Something of a Robbie Basho binge in the office this morning reminded me that I’ve been sleeping on this Six Organs Of Admittance album for a few weeks now. Ben Chasny has been one of the most interesting players on the New Weird American psych/folk scene (or whatever you want to call it; chances are Chasny will try and wriggle free of any glib categories anyhow) for a few years now.
Now Comets On Fire have split/are on hiatus, I guess that’s one less project to distract Chasny from his solo work as Six Organs, though given this is about his ninth full-length in less than a decade, extra-curricular activities are hardly ruining his productivity. In fact, the wise, clubbable and endlessly enthusiastic Chasny is one of those musicians who clearly thrives on mixing with a revolving cast of collaborators; there’s always someone new with a fresh perspective, or an arcane musical text to obsess over.
One of the key players on “Shelter From The Ash” is the mighty Elisa Ambrogio from Magik Markers, whose last album, “Boss”, I raved about at length here. The last time Six Organs played London, they came as a duo of Chasny and Ambrogio, and their erotically-charged guitar face-offs suggested “Shelter” would be a more fractious affair than some of its predecessors, privileging Chasny’s interest in fierce avant-skronk as much as his nuanced, Takoma-ish fingerpicking.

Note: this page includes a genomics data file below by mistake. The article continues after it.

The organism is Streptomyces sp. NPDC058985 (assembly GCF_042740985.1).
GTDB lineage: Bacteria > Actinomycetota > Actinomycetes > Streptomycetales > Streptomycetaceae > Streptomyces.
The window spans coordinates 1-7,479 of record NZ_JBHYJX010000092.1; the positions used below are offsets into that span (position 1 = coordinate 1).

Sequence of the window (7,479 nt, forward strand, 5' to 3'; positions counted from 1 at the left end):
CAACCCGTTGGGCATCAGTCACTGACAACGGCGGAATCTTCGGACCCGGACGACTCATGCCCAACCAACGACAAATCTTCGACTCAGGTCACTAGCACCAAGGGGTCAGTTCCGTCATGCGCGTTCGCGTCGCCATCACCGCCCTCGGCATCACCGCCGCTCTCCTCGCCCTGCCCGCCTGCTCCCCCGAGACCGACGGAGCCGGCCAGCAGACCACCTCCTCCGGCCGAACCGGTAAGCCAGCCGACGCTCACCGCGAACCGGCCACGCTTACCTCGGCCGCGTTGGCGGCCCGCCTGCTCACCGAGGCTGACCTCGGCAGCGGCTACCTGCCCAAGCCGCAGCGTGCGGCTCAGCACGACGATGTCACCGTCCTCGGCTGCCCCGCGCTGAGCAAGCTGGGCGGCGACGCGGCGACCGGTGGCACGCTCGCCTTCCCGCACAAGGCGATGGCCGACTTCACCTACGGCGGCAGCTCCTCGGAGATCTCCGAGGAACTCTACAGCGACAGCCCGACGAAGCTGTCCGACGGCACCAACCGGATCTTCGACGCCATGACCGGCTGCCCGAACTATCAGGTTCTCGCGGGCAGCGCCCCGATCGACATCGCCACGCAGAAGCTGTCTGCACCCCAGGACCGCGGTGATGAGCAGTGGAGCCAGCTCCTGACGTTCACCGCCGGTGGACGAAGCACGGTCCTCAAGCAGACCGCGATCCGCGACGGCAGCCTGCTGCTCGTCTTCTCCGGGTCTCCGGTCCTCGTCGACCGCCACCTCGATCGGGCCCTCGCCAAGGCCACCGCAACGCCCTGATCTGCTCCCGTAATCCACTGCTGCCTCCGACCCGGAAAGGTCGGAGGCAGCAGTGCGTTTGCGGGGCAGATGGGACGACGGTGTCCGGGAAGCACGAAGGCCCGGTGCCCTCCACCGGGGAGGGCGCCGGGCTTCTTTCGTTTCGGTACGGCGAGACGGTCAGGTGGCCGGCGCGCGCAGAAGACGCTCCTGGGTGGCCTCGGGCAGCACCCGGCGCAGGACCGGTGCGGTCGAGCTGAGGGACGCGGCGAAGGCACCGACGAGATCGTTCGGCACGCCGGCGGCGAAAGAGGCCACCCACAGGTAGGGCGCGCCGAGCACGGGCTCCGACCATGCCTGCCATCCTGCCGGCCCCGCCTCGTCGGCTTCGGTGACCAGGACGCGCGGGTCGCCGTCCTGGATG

You get a glimpse of that on the lovely “Strangled Road”, when a hushed duet between the couple and some lovely acoustic support from Matt Sweeney is riven apart by a harrowing, if relatively restrained, electric solo by Ambrogio. In general, though, the basic vibe is consistent with many of Chasny’s previous records: pensive, crepuscular, intricate, so that the rippling instrumental “Goddess Atonement” (maybe the track that stimulated the leap from Basho to here) is one of the best he’s ever recorded.
I’d be hard-pushed to call much of it folk, mind. Stuff like last year’s “The Sun Awakens” brought the heaviness by mixing up the brackish jams with some vast drones. But “Shelter From The Ash” has a fractionally heavier rock sound. On “Coming To Get You”, another ripping Ambrogio solo arrives amidst Chasny’s meticulously constructed crank, twang and molten hum, and some menacing patter from fellow Comets alumnus Noel Harmonson. It rocks, crudely.
Chasny’s vocals are getting more incantatory too, maybe betraying the intonations of David Tibet in another band that Chasny guests in, Current 93. You can hear it on “Final Wing”, an awesome, mantric piece built around a repeating guitar figure which generates a kind of cumulative dread comparable to something like those Om pieces I wrote about the other week (Om have been recent playmates of Tibet, too, unsurprisingly). Current 93 are occasionally described as “Apocalyptic folk”, which often seems like a fancy name for intellectualised acoustic goth to me. This, though, makes the concept seem appealing: downhome doom, more or less.